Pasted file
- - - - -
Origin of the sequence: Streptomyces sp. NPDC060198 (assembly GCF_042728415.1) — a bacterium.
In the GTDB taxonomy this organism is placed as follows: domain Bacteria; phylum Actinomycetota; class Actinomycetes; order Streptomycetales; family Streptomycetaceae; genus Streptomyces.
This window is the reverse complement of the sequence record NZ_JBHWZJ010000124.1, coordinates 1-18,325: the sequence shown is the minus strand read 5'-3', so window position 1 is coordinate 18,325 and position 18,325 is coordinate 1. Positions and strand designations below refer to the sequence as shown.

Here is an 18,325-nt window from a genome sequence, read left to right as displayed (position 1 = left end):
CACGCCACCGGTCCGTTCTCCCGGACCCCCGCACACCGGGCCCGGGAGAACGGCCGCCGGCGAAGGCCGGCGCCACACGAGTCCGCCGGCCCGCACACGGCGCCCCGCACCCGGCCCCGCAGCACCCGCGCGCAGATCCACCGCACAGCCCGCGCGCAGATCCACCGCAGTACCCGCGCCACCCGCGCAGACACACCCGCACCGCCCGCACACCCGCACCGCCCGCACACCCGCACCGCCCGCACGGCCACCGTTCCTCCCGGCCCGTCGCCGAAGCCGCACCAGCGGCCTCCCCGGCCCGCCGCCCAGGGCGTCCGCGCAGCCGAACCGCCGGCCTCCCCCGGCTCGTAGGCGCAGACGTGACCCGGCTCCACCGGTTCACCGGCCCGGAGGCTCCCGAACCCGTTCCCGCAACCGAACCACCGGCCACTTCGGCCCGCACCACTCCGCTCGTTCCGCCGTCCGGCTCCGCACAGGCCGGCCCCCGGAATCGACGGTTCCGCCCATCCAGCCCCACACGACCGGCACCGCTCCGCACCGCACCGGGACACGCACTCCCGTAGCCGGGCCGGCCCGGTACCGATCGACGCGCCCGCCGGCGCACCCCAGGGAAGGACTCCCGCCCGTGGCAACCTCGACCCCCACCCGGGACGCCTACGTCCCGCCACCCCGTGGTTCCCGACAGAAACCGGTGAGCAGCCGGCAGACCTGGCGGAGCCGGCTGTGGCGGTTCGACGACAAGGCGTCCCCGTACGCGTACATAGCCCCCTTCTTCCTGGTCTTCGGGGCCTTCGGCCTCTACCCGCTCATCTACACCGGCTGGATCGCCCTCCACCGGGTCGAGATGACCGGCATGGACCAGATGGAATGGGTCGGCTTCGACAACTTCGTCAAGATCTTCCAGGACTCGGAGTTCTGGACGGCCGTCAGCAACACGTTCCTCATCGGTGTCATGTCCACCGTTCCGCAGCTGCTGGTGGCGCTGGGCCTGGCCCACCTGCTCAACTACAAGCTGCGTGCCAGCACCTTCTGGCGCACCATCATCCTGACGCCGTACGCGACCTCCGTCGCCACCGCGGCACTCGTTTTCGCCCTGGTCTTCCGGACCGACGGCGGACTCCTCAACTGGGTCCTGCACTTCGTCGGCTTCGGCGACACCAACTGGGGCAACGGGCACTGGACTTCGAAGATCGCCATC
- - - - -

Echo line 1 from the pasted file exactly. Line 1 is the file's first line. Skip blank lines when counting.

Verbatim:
Origin of the sequence: Streptomyces sp. NPDC060198 (assembly GCF_042728415.1) — a bacterium.